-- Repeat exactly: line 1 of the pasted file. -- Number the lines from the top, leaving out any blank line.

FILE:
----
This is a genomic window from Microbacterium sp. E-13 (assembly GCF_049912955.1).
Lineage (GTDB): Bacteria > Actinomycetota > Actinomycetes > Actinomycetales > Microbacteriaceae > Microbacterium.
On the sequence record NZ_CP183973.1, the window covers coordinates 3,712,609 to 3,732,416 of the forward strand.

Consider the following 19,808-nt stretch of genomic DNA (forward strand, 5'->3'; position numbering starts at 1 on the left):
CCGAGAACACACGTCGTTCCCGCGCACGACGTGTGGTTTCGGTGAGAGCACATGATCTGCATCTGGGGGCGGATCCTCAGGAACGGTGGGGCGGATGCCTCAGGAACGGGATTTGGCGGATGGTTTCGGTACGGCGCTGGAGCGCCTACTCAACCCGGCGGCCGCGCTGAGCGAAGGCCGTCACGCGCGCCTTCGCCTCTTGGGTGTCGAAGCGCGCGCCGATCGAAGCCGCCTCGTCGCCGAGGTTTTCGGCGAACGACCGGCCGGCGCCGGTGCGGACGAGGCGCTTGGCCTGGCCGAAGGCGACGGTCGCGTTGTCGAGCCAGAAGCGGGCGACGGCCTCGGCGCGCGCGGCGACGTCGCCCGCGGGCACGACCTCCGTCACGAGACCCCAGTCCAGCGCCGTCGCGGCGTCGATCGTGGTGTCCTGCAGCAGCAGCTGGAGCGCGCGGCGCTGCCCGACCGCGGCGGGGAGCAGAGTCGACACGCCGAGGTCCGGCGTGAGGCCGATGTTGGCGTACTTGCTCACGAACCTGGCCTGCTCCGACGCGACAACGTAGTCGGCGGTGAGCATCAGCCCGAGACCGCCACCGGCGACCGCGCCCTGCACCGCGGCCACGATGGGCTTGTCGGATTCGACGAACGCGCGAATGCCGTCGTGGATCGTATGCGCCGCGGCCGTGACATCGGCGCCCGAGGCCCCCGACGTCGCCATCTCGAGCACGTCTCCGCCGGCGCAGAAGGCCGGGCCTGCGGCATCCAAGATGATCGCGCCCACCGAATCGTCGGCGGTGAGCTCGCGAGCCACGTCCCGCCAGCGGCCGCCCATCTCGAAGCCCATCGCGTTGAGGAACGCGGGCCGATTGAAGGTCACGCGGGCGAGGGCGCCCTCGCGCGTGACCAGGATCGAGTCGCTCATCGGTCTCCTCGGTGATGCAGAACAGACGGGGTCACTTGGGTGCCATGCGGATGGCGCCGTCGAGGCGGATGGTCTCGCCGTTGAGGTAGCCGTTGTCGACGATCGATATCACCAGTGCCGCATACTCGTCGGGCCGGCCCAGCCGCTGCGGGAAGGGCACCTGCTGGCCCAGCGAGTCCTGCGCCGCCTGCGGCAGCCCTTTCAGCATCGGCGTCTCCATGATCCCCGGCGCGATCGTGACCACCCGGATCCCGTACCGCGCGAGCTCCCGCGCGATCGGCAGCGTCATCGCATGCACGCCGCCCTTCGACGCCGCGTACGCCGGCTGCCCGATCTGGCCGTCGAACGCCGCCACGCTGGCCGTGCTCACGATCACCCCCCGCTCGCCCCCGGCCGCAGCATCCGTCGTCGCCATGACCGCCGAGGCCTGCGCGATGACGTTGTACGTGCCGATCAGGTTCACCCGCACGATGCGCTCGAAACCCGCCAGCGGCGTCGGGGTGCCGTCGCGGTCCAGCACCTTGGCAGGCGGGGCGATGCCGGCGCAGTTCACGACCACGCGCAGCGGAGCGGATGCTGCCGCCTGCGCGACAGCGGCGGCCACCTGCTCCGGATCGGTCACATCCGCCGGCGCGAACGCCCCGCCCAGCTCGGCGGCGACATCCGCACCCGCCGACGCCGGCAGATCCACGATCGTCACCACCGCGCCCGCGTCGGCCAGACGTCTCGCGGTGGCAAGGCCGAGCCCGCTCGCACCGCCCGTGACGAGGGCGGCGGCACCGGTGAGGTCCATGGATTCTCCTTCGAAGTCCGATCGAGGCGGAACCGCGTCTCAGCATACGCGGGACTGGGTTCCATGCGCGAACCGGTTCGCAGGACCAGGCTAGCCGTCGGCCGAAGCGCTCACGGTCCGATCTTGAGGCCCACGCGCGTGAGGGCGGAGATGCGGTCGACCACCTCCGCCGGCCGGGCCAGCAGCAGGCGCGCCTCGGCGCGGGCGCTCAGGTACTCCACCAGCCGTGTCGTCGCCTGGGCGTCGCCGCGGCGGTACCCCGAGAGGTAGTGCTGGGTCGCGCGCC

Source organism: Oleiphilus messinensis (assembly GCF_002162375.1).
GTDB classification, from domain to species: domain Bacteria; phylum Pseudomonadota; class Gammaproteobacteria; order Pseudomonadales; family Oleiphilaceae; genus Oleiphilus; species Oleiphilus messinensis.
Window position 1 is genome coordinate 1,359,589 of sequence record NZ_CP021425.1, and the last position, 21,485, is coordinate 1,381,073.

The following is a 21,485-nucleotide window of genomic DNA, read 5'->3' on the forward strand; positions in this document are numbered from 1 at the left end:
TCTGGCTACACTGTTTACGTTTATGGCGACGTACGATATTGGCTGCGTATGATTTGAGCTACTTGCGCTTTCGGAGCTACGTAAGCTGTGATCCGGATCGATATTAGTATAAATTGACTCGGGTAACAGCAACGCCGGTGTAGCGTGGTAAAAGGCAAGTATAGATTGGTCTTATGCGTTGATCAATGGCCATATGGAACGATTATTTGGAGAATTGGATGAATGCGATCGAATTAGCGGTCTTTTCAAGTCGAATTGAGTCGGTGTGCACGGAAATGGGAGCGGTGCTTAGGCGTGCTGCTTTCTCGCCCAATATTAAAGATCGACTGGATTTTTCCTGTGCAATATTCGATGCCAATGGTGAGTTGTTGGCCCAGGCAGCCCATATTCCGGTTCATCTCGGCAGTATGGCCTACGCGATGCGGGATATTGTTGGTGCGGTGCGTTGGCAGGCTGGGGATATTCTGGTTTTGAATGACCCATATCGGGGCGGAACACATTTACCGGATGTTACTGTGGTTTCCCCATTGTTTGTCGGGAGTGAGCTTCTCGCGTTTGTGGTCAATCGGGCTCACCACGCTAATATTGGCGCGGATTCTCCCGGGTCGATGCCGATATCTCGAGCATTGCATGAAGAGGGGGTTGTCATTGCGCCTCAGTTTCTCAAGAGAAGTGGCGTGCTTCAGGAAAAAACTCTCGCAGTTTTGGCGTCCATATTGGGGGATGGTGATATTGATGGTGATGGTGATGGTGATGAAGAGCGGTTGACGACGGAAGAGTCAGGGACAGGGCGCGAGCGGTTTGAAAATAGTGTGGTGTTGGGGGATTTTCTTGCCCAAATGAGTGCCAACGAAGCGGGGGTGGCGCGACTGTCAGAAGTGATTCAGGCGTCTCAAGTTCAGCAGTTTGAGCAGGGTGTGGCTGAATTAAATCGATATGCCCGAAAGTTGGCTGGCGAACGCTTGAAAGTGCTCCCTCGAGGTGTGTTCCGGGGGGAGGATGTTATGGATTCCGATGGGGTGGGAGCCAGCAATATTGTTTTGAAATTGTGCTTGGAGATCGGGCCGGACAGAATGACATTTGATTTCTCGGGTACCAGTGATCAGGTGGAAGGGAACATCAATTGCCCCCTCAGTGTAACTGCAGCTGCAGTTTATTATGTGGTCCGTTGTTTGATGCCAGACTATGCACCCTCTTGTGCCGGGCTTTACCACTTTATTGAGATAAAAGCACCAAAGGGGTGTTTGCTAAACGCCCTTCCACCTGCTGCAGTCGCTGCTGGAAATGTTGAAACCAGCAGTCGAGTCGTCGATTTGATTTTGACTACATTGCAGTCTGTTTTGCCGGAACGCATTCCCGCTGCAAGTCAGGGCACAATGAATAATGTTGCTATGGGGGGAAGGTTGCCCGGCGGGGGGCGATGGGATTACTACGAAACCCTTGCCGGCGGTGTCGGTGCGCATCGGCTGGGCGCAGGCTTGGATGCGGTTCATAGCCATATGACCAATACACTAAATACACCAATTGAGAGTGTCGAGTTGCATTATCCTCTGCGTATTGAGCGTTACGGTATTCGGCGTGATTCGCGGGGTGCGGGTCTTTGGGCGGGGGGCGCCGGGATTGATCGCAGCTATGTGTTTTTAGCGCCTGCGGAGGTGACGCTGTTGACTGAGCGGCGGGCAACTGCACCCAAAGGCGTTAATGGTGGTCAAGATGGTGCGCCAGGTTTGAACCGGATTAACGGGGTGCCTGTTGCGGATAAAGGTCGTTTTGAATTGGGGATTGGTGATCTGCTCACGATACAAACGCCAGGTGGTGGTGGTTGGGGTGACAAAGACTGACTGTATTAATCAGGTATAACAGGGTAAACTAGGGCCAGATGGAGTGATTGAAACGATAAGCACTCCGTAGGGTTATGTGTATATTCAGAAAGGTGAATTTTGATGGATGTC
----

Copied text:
This is a genomic window from Microbacterium sp. E-13 (assembly GCF_049912955.1).